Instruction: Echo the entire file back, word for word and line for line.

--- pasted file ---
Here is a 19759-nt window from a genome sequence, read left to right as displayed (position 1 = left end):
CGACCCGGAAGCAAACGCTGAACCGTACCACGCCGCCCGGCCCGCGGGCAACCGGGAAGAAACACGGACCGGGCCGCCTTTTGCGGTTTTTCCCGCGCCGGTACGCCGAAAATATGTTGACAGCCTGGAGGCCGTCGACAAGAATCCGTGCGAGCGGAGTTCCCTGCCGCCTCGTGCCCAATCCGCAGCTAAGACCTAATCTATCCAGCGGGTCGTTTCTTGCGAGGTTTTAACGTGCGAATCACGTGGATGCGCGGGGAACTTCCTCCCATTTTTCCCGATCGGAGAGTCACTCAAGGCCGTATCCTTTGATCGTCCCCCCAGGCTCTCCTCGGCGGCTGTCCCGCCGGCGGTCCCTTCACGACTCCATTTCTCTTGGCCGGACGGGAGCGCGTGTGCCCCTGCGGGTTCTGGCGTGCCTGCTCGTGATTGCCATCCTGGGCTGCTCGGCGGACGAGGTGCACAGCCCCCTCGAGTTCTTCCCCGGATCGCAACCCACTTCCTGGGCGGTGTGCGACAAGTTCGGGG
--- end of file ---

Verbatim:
Here is a 19759-nt window from a genome sequence, read left to right as displayed (position 1 = left end):
CGACCCGGAAGCAAACGCTGAACCGTACCACGCCGCCCGGCCCGCGGGCAACCGGGAAGAAACACGGACCGGGCCGCCTTTTGCGGTTTTTCCCGCGCCGGTACGCCGAAAATATGTTGACAGCCTGGAGGCCGTCGACAAGAATCCGTGCGAGCGGAGTTCCCTGCCGCCTCGTGCCCAATCCGCAGCTAAGACCTAATCTATCCAGCGGGTCGTTTCTTGCGAGGTTTTAACGTGCGAATCACGTGGATGCGCGGGGAACTTCCTCCCATTTTTCCCGATCGGAGAGTCACTCAAGGCCGTATCCTTTGATCGTCCCCCCAGGCTCTCCTCGGCGGCTGTCCCGCCGGCGGTCCCTTCACGACTCCATTTCTCTTGGCCGGACGGGAGCGCGTGTGCCCCTGCGGGTTCTGGCGTGCCTGCTCGTGATTGCCATCCTGGGCTGCTCGGCGGACGAGGTGCACAGCCCCCTCGAGTTCTTCCCCGGATCGCAACCCACTTCCTGGGCGGTGTGCGACAAGTTCGGGG